Where to from here – Moving to congregational ministry exploring what it means to be the UCA locally
I sit writing this with 2 weeks left in my PULSE job.
I have been here for 4 years. When I came 4 years ago it was Joyce and I trying to figure out what we will do and how will we do it. We went to every Presbytery and met with anyone who would talk to us about what they dreamt for the Uniting Church in the area of First Third ministry: Childrens & Family, Youth, and Young adults. What we met was a lot of very tired, warn out and hope-less people.
They had big dreams, but the modern reality of our culture makes ministry with the First Third hard work. The reality was at this point very few Presbyteries knew if there was any ministry happening with First Third, and a lot of congregations didn’t really care.
To be honest I wasn’t sure how much longer some of these people were going to hang on for.
The call from Bradon at our Synod two years earlier that we needed to invest in this before time ran out was actually an understatement. So our team took to work to encourage, resource and support communities who were already engaged in First Third ministry.
We had and still have limited resources so we planned ways that everyone could benefit from the work we did. We have come along way since then.
Presbyteries are trying to organise themselves to work more effectively with people in their first third of life and congregations are starting to realise things could be different. We now have a suite of camps set up so that we can all work together to give our children and young people mountain-top experiences that connect people with God. We have developed UCA-specific leadership development and tertiary subjects with UTC on Children’s & Family ministry and Youth ministry. There are a number of places now online you can hear about what is happening in ministry and you can discover resources.
I have big hopes for the Uniting Church in Australia. I believe that no church is too old to grow young if they truly want to, but this requires us to be willing to do things a bit differently and try something new…including maybe listening to or singing music we do not like. It requires us to want to have a relationship with young people. Real, honest relationships.
I’ve been thinking a lot lately about the desire to be a welcoming church; a place where new people can come and belong. I don’t think we are called to be a welcoming church, but a loving church. A loving church/community person takes the time to get to know you, to listen to what matters to you, and sit with you in your sufferings and celebrate with you in your joys. A Jesus-loving community.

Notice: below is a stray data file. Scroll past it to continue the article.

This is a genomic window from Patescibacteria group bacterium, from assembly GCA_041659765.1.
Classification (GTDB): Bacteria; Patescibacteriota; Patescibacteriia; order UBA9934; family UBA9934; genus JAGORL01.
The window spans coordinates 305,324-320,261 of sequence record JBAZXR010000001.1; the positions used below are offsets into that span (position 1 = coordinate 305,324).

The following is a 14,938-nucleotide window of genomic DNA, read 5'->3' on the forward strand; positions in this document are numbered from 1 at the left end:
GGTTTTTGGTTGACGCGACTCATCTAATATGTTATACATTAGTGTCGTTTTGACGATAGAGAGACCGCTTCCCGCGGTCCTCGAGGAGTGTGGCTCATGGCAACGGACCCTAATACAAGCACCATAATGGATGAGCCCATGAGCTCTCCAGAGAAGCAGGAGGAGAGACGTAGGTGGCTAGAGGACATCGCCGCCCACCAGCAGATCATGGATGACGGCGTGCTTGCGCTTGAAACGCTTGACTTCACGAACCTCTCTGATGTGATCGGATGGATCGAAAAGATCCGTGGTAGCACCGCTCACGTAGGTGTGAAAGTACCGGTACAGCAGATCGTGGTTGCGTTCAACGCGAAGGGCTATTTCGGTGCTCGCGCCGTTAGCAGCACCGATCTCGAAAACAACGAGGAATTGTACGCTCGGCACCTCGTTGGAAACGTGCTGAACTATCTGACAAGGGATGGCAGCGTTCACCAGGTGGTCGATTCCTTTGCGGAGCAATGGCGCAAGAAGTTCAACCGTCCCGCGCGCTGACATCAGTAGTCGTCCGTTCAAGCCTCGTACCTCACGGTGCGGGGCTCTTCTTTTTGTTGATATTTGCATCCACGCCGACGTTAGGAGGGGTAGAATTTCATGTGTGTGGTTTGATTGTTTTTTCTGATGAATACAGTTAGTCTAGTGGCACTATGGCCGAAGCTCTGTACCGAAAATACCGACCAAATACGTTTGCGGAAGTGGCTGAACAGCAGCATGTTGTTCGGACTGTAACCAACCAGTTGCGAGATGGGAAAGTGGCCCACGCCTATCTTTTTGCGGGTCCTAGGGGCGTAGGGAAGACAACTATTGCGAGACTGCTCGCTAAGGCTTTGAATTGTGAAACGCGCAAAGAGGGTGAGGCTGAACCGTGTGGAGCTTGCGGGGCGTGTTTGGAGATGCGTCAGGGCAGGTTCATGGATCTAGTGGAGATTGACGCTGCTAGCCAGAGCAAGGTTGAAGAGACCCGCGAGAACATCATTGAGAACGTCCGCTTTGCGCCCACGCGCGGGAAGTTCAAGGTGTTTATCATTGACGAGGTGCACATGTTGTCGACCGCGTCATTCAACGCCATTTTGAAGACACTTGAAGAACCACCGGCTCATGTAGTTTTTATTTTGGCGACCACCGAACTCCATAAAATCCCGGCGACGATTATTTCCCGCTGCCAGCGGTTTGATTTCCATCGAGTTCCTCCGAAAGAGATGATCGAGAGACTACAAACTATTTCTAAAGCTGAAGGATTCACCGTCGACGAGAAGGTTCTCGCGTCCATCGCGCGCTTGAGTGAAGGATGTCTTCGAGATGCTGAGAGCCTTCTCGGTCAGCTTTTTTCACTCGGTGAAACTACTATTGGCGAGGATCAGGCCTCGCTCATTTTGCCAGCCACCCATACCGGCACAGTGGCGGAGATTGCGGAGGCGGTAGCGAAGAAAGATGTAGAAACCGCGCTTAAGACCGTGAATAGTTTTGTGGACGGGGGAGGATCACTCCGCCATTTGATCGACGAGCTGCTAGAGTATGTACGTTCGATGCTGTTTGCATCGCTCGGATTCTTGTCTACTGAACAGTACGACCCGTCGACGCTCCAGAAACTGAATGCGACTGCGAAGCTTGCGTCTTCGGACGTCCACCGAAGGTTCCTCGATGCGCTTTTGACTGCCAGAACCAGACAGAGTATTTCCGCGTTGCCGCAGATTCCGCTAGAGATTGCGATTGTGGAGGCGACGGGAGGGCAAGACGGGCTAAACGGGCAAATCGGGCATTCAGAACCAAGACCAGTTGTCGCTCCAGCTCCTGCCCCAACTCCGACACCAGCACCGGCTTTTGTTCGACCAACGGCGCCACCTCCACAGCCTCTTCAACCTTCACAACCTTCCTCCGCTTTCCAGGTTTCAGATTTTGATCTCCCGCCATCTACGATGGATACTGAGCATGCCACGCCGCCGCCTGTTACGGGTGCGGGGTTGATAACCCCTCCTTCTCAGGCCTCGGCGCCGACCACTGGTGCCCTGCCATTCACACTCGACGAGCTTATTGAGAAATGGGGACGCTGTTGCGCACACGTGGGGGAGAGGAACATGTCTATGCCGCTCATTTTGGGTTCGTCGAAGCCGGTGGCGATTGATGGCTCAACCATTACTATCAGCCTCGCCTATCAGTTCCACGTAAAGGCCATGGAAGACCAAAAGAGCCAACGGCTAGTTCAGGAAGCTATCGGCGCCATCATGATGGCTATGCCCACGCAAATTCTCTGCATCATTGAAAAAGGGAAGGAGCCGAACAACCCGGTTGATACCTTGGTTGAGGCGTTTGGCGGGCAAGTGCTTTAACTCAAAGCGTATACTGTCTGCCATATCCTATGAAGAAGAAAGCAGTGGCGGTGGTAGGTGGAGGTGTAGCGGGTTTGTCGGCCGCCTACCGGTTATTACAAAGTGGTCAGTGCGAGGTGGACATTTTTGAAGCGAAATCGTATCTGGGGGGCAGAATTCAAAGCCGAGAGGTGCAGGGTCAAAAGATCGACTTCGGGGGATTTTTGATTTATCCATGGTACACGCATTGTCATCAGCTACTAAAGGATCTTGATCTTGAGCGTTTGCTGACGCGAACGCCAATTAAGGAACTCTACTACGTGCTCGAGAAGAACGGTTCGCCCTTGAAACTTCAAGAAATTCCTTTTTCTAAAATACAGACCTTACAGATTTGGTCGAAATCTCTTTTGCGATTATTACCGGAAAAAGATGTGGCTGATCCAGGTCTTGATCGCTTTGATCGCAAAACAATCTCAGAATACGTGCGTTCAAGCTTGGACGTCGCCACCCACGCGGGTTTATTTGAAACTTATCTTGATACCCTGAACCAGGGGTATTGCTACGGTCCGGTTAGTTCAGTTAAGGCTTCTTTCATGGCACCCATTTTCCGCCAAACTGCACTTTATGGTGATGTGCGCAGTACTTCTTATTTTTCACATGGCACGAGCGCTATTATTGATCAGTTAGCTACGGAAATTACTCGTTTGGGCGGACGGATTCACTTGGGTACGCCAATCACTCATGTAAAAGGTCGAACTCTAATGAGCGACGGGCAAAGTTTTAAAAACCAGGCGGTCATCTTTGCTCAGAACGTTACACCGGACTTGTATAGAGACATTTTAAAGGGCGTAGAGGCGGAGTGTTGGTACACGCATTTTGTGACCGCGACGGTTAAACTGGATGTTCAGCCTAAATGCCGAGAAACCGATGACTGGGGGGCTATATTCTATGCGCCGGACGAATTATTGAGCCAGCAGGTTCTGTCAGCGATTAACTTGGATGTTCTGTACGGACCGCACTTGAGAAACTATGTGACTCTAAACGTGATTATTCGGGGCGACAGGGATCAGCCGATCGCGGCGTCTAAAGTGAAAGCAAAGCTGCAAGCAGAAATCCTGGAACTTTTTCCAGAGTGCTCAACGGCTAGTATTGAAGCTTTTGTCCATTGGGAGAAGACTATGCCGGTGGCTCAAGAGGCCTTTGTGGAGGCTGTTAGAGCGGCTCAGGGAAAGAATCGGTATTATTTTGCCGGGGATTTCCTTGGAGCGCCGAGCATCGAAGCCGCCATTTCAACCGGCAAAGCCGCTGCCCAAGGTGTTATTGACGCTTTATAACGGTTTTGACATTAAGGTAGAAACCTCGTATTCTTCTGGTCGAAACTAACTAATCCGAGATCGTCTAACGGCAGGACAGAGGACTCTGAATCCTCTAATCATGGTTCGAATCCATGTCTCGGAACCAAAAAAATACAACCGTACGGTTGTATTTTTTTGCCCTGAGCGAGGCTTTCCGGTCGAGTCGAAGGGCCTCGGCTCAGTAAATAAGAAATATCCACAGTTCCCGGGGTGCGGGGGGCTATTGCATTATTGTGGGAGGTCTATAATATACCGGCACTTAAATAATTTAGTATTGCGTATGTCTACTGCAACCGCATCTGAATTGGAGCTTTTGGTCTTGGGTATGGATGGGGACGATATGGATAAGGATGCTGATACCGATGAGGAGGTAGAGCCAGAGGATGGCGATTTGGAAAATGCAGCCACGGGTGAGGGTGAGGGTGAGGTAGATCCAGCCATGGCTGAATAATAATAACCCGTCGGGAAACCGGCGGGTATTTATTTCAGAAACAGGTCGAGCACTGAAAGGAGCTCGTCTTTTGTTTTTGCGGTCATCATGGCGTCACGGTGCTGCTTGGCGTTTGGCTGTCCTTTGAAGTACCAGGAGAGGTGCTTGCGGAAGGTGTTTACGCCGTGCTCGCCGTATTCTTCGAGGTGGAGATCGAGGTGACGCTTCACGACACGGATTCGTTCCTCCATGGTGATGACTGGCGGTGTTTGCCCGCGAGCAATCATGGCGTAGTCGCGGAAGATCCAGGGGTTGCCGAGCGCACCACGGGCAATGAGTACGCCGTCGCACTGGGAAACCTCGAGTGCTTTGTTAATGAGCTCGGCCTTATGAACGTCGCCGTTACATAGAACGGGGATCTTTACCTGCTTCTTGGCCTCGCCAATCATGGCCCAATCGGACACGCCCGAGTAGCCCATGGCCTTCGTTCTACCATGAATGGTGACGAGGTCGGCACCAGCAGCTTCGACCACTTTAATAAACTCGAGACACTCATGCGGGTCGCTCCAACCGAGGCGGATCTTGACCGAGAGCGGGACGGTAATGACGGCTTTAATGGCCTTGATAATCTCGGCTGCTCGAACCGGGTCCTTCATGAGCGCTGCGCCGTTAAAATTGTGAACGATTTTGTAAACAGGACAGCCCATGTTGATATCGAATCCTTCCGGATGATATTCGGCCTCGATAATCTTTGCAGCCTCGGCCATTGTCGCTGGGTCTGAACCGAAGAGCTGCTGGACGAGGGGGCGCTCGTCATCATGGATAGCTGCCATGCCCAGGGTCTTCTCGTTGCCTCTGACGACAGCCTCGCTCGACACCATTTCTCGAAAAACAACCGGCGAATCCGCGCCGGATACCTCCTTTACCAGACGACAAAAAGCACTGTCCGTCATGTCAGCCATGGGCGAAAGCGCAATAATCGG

If we are following the ways of Jesus we love people no matter if they are stranger of friend, old or young, male or female or other, physically abled or not. We show we are a forgiving community by accepting people no matter how much we or others have stuffed up (do you remember the story of the woman at the well? Or the woman accused of adultery, or the tax collector?). When we see the best in people even when they let us down (Do you remember the words of Jesus to Peter after he denied him? or how many times we are called to forgive?).
I don’t know what you have taken out of the last couple of years but for me it has all been a reminder of what it means to be truly a Jesus shaped community – it is all about love. The time has come for us to move out of the silos of our churches and realise how blessed we are to have each other. How blessed we are to live in this Christian community. Do you know how many people do not have this? Who are longing for this? You hold the keys to the kingdom, people.
So as I finish at PULSE I am exceptionally grateful for the saints I have met along the way. All the amazing young people and people who are passionately trying to live a Jesus-shaped life.
Thank you for your wisdom, passion, enthusiasm, hospitality and companionship, I have been so blessed by every single one of you.
I move now into Gordon Pymble Uniting Church, working with the people there and exploring what it means to be a Uniting Church where God has planted us. I am looking forward to having two Uniting Church schools beside us that we can journey with, and all of the amazing people in the wider community whom I can’t wait to meet.
I pray for the work of ULSE which I still passionately advocate for, like Bradon before me. I leave passionately reminding the Church if you do not invest in young people there will not be a Uniting Church in the future and that this is going to be costly, one way or another. Realistically, the time is now to make this happen and it requires everyone to choose to be part of this transformation.
We are all blessed with each other so let’s work together and make the most of what God has given us.
Remember you can keep in touch with PULSE by signing up for our monthly newsletter, or for further information contact our team via email, Facebook, Instagram, Twitter, or TikTok.
Karen Mitchell-Lambert is ordained in the ministry of Deacon and has been the team leader of PULSE.